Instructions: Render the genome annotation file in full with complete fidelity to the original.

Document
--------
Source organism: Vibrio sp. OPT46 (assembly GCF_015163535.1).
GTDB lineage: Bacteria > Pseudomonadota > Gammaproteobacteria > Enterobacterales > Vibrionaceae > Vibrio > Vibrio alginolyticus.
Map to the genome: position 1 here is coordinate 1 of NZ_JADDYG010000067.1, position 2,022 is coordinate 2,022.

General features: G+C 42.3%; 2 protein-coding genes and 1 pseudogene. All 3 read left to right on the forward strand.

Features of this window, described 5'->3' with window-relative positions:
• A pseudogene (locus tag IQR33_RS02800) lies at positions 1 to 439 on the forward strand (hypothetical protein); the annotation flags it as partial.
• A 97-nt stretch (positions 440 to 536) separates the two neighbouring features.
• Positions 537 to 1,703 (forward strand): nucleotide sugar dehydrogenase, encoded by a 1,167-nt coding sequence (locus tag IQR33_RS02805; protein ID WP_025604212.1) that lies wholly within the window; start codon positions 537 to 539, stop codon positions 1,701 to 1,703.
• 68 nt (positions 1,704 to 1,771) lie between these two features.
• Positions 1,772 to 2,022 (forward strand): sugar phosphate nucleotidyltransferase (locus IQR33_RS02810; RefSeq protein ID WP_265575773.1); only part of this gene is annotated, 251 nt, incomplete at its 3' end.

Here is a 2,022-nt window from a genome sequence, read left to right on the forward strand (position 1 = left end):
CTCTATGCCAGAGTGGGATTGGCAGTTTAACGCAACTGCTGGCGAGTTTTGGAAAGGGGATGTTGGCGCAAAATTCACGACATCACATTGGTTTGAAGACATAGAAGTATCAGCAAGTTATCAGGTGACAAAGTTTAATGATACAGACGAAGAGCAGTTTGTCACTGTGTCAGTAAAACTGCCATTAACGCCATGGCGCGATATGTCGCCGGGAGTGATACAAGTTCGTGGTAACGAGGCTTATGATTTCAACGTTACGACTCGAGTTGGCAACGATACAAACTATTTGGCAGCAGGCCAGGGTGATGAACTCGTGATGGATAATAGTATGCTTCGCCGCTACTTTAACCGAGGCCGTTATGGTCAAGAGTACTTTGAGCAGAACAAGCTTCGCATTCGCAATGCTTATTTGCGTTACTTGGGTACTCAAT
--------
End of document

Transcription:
Source organism: Vibrio sp. OPT46 (assembly GCF_015163535.1).
GTDB lineage: Bacteria > Pseudomonadota > Gammaproteobacteria > Enterobacterales > Vibrionaceae > Vibrio > Vibrio alginolyticus.
Map to the genome: position 1 here is coordinate 1 of NZ_JADDYG010000067.1, position 2,022 is coordinate 2,022.

General features: G+C 42.3%; 2 protein-coding genes and 1 pseudogene. All 3 read left to right on the forward strand.

Features of this window, described 5'->3' with window-relative positions:
• A pseudogene (locus tag IQR33_RS02800) lies at positions 1 to 439 on the forward strand (hypothetical protein); the annotation flags it as partial.
• A 97-nt stretch (positions 440 to 536) separates the two neighbouring features.
• Positions 537 to 1,703 (forward strand): nucleotide sugar dehydrogenase, encoded by a 1,167-nt coding sequence (locus tag IQR33_RS02805; protein ID WP_025604212.1) that lies wholly within the window; start codon positions 537 to 539, stop codon positions 1,701 to 1,703.
• 68 nt (positions 1,704 to 1,771) lie between these two features.
• Positions 1,772 to 2,022 (forward strand): sugar phosphate nucleotidyltransferase (locus IQR33_RS02810; RefSeq protein ID WP_265575773.1); only part of this gene is annotated, 251 nt, incomplete at its 3' end.

Here is a 2,022-nt window from a genome sequence, read left to right on the forward strand (position 1 = left end):
CTCTATGCCAGAGTGGGATTGGCAGTTTAACGCAACTGCTGGCGAGTTTTGGAAAGGGGATGTTGGCGCAAAATTCACGACATCACATTGGTTTGAAGACATAGAAGTATCAGCAAGTTATCAGGTGACAAAGTTTAATGATACAGACGAAGAGCAGTTTGTCACTGTGTCAGTAAAACTGCCATTAACGCCATGGCGCGATATGTCGCCGGGAGTGATACAAGTTCGTGGTAACGAGGCTTATGATTTCAACGTTACGACTCGAGTTGGCAACGATACAAACTATTTGGCAGCAGGCCAGGGTGATGAACTCGTGATGGATAATAGTATGCTTCGCCGCTACTTTAACCGAGGCCGTTATGGTCAAGAGTACTTTGAGCAGAACAAGCTTCGCATTCGCAATGCTTATTTGCGTTACTTGGGTACTCAAT